Ford lives in Memphis and Nashville and has offices in New York and Nashville.

Charles E. Jones
Former Arizona Supreme Court Justice

Charles E. Jones served as a justice on the Supreme Court of Arizona from 1996 to 2005. He was named chief justice of Arizona and served in that office from 2002 until 2005, when he retired from the court. Chief Justice Jones received his bachelorís degree from Brigham Young University in 1959 and his doctor of jurisprudence degree from the Stanford University School of Law in 1962. He is a member of the state bars of California (1963) and Arizona (1964).

Following completion of his legal education, Jones served as a law clerk to the chief judge of the U.S. Court of Appeals for the Ninth Circuit in San Francisco, and from 1963 until his Supreme Court appointment in 1996 he was an associate and partner with the Phoenix law firm of Jennings, Strouss & Salmon.

Susan Kennedy
Chief of Staff, Office of Governor Arnold Schwarzenegger

When Republican Governor Arnold Schwarzenegger selected Democrat Susan Kennedy as his chief of staff in November 2005, it touched off a firestorm of protest on both sides of the partisan divide. Kennedy, a former Democratic Party operative and top level staffer to Democratic Governor Gray Davis and U.S. Senator Dianne Feinstein, shocked the political establishment by agreeing to work for a Republican Governor. After Kennedy took the office, Governor Schwarzenegger began what political observers called the greatest political comeback in history by advancing a "post-partisan" agenda that defied party labels and redefined the center in American politics.

Before joining Governor Schwarzenegger's administration, Kennedy served as cabinet secretary in the administration of Governor Davis, communications director for U.S. Senator Feinstein and executive director of the California Democratic Party. She managed two of the most successful get-out-the-vote campaigns in California history, in 1998 for Davis and in 1992 for the Clinton/Gore presidential campaign. She graduated from Saint Mary's College with a degree in management and lives with her partner in Marin County, California.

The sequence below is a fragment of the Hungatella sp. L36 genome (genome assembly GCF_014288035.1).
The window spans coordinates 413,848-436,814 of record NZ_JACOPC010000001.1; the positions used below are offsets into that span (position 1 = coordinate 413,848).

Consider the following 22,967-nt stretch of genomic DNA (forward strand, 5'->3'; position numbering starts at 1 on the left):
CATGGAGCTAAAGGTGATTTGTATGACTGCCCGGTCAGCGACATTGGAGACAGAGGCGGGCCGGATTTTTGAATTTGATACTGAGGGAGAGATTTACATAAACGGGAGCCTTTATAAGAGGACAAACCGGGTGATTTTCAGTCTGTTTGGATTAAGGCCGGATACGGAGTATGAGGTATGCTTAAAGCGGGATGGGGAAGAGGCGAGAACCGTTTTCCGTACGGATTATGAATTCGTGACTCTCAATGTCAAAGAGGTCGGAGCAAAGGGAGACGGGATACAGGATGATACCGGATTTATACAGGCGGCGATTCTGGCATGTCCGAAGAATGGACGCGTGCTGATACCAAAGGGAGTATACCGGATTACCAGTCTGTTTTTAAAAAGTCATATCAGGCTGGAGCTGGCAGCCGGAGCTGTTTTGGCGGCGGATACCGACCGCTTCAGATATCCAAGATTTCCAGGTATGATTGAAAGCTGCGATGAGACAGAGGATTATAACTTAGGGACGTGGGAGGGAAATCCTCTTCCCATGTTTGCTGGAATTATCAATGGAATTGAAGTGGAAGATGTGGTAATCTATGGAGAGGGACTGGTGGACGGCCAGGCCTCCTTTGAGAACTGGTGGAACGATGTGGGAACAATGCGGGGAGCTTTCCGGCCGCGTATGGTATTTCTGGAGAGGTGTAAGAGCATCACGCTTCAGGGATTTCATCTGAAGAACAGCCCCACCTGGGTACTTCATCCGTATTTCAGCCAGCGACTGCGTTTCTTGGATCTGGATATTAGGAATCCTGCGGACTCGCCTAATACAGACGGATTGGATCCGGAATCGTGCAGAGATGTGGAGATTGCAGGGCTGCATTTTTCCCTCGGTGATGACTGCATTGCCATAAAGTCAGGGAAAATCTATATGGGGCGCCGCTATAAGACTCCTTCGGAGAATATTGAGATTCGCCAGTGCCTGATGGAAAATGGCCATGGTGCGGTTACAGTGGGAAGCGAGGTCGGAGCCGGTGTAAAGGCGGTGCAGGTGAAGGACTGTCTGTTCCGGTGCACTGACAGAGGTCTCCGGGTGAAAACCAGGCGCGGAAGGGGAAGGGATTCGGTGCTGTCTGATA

Michael Kinsley
Columnist, Time Magazine and Founding Editor of Slate

Michael Kinsley is a columnist for Time Magazine. He founded Slate (now owned by The Washington Post) for the Microsoft Corporation and was its first editor. Other previous editorial positions include The New Republic (twice) and Harper's, American Department editor of The Economist, managing editor of The Washington Monthly, and editorial and opinion editor of the Los Angeles Times.

Kinsley writes the "TRB From Washington" column for The New Republic and was a contributing writer for Time Magazine. He has also written regular columns for The Wall Street Journal and The Times of London. He has written articles for The New Yorker, Conde Nast Traveler, Readers Digest and other publications. His third book of collected writings will be published next year.

From 1989 to 1995, Kinsley served as co-host of CNN's "Crossfire." He is also a regular interlocutor on William F. Buckley's "Firing Line" and moderator of the "Firing Line" debates on PBS.

Kinsley was born in Detroit in 1951, and attended Harvard College, Oxford University and Harvard Law School. He is a member of the District of Columbia Bar and the Screen Actors Guild. He and his wife, Patty Stonesifer, CEO of the Bill and Melinda Gates Foundation, live in Seattle.